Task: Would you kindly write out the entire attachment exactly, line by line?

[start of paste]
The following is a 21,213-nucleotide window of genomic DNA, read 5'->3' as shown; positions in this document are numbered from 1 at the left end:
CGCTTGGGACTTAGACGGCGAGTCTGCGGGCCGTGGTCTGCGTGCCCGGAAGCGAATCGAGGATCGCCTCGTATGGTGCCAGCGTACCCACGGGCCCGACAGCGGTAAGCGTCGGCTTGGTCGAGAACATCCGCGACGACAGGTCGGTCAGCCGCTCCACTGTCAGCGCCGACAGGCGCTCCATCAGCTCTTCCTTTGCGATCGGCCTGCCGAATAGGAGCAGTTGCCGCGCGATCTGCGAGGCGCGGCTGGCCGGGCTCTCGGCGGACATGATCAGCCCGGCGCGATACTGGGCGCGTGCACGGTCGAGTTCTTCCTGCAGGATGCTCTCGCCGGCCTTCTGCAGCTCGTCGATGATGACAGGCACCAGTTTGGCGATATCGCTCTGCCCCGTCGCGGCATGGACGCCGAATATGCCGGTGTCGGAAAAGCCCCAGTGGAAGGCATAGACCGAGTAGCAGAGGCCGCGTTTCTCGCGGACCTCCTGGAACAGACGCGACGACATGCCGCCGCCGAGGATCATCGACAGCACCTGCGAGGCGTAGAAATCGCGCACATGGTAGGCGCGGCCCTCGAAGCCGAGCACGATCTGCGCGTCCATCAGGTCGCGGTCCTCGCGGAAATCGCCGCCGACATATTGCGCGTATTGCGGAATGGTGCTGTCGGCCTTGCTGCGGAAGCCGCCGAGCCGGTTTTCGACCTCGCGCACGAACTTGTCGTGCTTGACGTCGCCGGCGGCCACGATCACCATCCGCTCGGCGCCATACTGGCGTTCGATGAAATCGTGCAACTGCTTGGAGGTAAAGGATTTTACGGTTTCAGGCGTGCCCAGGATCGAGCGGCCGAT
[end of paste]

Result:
The following is a 21,213-nucleotide window of genomic DNA, read 5'->3' as shown; positions in this document are numbered from 1 at the left end:
CGCTTGGGACTTAGACGGCGAGTCTGCGGGCCGTGGTCTGCGTGCCCGGAAGCGAATCGAGGATCGCCTCGTATGGTGCCAGCGTACCCACGGGCCCGACAGCGGTAAGCGTCGGCTTGGTCGAGAACATCCGCGACGACAGGTCGGTCAGCCGCTCCACTGTCAGCGCCGACAGGCGCTCCATCAGCTCTTCCTTTGCGATCGGCCTGCCGAATAGGAGCAGTTGCCGCGCGATCTGCGAGGCGCGGCTGGCCGGGCTCTCGGCGGACATGATCAGCCCGGCGCGATACTGGGCGCGTGCACGGTCGAGTTCTTCCTGCAGGATGCTCTCGCCGGCCTTCTGCAGCTCGTCGATGATGACAGGCACCAGTTTGGCGATATCGCTCTGCCCCGTCGCGGCATGGACGCCGAATATGCCGGTGTCGGAAAAGCCCCAGTGGAAGGCATAGACCGAGTAGCAGAGGCCGCGTTTCTCGCGGACCTCCTGGAACAGACGCGACGACATGCCGCCGCCGAGGATCATCGACAGCACCTGCGAGGCGTAGAAATCGCGCACATGGTAGGCGCGGCCCTCGAAGCCGAGCACGATCTGCGCGTCCATCAGGTCGCGGTCCTCGCGGAAATCGCCGCCGACATATTGCGCGTATTGCGGAATGGTGCTGTCGGCCTTGCTGCGGAAGCCGCCGAGCCGGTTTTCGACCTCGCGCACGAACTTGTCGTGCTTGACGTCGCCGGCGGCCACGATCACCATCCGCTCGGCGCCATACTGGCGTTCGATGAAATCGTGCAACTGCTTGGAGGTAAAGGATTTTACGGTTTCAGGCGTGCCCAGGATCGAGCGGCCGAT